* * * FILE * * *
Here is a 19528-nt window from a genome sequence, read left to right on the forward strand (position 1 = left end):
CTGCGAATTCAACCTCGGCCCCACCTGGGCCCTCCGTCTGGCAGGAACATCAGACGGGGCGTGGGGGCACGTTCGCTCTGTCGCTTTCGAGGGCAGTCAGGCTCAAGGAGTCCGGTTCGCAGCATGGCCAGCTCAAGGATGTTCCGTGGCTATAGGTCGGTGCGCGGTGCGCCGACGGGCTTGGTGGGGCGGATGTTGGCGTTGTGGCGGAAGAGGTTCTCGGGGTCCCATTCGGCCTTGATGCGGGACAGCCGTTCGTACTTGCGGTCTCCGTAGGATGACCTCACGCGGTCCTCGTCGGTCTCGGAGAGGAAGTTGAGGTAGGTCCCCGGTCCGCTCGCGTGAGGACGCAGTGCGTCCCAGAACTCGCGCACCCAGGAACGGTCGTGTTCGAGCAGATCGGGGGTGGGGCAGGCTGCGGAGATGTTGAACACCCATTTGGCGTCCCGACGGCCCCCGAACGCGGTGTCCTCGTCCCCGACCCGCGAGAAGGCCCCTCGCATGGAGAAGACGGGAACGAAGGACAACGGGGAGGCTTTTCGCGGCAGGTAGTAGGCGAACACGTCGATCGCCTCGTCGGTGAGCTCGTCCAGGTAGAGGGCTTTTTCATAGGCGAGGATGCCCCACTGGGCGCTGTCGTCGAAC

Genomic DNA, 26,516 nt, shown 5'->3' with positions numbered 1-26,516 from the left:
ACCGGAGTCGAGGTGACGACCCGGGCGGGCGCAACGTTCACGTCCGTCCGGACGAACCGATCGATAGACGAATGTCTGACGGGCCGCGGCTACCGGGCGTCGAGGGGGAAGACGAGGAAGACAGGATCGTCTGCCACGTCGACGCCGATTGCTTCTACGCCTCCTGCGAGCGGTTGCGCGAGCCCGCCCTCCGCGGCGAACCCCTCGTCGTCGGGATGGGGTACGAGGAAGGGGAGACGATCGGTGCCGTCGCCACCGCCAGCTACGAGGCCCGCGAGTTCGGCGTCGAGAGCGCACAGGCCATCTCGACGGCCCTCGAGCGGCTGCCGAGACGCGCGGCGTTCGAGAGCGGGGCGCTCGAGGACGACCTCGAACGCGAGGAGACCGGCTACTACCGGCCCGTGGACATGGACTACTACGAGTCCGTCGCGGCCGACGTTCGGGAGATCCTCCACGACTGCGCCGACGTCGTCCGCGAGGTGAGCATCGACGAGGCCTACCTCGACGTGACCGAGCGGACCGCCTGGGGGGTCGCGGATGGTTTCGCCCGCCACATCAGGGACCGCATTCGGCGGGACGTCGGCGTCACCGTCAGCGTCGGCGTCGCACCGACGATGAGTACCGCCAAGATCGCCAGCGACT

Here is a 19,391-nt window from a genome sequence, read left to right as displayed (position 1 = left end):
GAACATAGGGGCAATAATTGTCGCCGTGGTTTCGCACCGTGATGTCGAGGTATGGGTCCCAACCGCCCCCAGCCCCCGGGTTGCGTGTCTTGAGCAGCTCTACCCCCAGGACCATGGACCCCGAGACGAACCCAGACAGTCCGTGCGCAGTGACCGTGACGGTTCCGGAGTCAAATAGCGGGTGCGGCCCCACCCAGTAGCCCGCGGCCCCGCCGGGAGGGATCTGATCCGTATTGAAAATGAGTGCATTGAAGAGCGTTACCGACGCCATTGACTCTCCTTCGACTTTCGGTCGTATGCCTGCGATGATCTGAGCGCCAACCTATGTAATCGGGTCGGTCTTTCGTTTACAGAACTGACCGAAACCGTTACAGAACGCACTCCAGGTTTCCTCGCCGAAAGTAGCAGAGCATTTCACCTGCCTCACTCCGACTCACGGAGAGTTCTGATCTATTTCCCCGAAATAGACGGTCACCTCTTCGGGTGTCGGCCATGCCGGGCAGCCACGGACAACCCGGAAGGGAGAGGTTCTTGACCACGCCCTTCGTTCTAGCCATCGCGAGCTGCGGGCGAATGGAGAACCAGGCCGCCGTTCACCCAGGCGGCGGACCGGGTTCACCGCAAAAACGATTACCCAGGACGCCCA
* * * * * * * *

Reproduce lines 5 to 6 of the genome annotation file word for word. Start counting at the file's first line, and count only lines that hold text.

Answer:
Here is a 19,391-nt window from a genome sequence, read left to right as displayed (position 1 = left end):
GAACATAGGGGCAATAATTGTCGCCGTGGTTTCGCACCGTGATGTCGAGGTATGGGTCCCAACCGCCCCCAGCCCCCGGGTTGCGTGTCTTGAGCAGCTCTACCCCCAGGACCATGGACCCCGAGACGAACCCAGACAGTCCGTGCGCAGTGACCGTGACGGTTCCGGAGTCAAATAGCGGGTGCGGCCCCACCCAGTAGCCCGCGGCCCCGCCGGGAGGGATCTGATCCGTATTGAAAATGAGTGCATTGAAGAGCGTTACCGACGCCATTGACTCTCCTTCGACTTTCGGTCGTATGCCTGCGATGATCTGAGCGCCAACCTATGTAATCGGGTCGGTCTTTCGTTTACAGAACTGACCGAAACCGTTACAGAACGCACTCCAGGTTTCCTCGCCGAAAGTAGCAGAGCATTTCACCTGCCTCACTCCGACTCACGGAGAGTTCTGATCTATTTCCCCGAAATAGACGGTCACCTCTTCGGGTGTCGGCCATGCCGGGCAGCCACGGACAACCCGGAAGGGAGAGGTTCTTGACCACGCCCTTCGTTCTAGCCATCGCGAGCTGCGGGCGAATGGAGAACCAGGCCGCCGTTCACCCAGGCGGCGGACCGGGTTCACCGCAAAAACGATTACCCAGGACGCCCA